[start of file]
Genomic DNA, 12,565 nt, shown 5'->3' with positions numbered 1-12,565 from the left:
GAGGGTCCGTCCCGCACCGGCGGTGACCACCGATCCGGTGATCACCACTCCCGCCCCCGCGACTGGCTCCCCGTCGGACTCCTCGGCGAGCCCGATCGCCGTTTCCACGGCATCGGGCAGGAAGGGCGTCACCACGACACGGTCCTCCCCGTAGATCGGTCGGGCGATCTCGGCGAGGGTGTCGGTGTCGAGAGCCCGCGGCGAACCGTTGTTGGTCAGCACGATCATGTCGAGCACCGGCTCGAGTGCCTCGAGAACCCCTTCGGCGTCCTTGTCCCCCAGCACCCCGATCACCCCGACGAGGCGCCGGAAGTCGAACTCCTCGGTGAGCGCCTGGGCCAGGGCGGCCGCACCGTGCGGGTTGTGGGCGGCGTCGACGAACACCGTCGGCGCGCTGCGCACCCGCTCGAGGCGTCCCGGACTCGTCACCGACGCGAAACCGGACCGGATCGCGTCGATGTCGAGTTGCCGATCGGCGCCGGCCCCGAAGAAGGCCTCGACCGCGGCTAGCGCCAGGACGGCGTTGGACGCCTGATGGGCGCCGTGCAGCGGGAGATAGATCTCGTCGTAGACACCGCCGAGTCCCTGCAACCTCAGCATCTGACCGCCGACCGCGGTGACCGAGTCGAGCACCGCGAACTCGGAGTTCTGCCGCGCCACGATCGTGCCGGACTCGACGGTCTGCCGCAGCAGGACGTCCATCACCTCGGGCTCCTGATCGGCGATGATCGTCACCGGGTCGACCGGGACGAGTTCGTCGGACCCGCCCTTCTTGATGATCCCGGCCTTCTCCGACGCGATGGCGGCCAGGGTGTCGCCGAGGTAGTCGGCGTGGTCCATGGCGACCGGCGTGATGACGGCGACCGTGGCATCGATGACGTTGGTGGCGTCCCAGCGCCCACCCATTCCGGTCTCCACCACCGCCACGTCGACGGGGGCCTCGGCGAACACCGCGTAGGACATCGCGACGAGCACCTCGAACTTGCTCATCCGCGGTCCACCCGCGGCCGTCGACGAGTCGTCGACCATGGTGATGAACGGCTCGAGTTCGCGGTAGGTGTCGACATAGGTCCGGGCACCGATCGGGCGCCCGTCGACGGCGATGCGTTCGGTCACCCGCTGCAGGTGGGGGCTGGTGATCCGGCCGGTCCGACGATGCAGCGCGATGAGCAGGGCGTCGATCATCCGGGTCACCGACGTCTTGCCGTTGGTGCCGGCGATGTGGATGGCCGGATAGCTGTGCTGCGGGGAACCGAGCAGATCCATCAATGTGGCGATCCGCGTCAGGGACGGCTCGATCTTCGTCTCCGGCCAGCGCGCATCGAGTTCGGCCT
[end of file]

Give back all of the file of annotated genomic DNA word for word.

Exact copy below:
Genomic DNA, 12,565 nt, shown 5'->3' with positions numbered 1-12,565 from the left:
GAGGGTCCGTCCCGCACCGGCGGTGACCACCGATCCGGTGATCACCACTCCCGCCCCCGCGACTGGCTCCCCGTCGGACTCCTCGGCGAGCCCGATCGCCGTTTCCACGGCATCGGGCAGGAAGGGCGTCACCACGACACGGTCCTCCCCGTAGATCGGTCGGGCGATCTCGGCGAGGGTGTCGGTGTCGAGAGCCCGCGGCGAACCGTTGTTGGTCAGCACGATCATGTCGAGCACCGGCTCGAGTGCCTCGAGAACCCCTTCGGCGTCCTTGTCCCCCAGCACCCCGATCACCCCGACGAGGCGCCGGAAGTCGAACTCCTCGGTGAGCGCCTGGGCCAGGGCGGCCGCACCGTGCGGGTTGTGGGCGGCGTCGACGAACACCGTCGGCGCGCTGCGCACCCGCTCGAGGCGTCCCGGACTCGTCACCGACGCGAAACCGGACCGGATCGCGTCGATGTCGAGTTGCCGATCGGCGCCGGCCCCGAAGAAGGCCTCGACCGCGGCTAGCGCCAGGACGGCGTTGGACGCCTGATGGGCGCCGTGCAGCGGGAGATAGATCTCGTCGTAGACACCGCCGAGTCCCTGCAACCTCAGCATCTGACCGCCGACCGCGGTGACCGAGTCGAGCACCGCGAACTCGGAGTTCTGCCGCGCCACGATCGTGCCGGACTCGACGGTCTGCCGCAGCAGGACGTCCATCACCTCGGGCTCCTGATCGGCGATGATCGTCACCGGGTCGACCGGGACGAGTTCGTCGGACCCGCCCTTCTTGATGATCCCGGCCTTCTCCGACGCGATGGCGGCCAGGGTGTCGCCGAGGTAGTCGGCGTGGTCCATGGCGACCGGCGTGATGACGGCGACCGTGGCATCGATGACGTTGGTGGCGTCCCAGCGCCCACCCATTCCGGTCTCCACCACCGCCACGTCGACGGGGGCCTCGGCGAACACCGCGTAGGACATCGCGACGAGCACCTCGAACTTGCTCATCCGCGGTCCACCCGCGGCCGTCGACGAGTCGTCGACCATGGTGATGAACGGCTCGAGTTCGCGGTAGGTGTCGACATAGGTCCGGGCACCGATCGGGCGCCCGTCGACGGCGATGCGTTCGGTCACCCGCTGCAGGTGGGGGCTGGTGATCCGGCCGGTCCGACGATGCAGCGCGATGAGCAGGGCGTCGATCATCCGGGTCACCGACGTCTTGCCGTTGGTGCCGGCGATGTGGATGGCCGGATAGCTGTGCTGCGGGGAACCGAGCAGATCCATCAATGTGGCGATCCGCGTCAGGGACGGCTCGATCTTCGTCTCCGGCCAGCGCGCATCGAGTTCGGCCT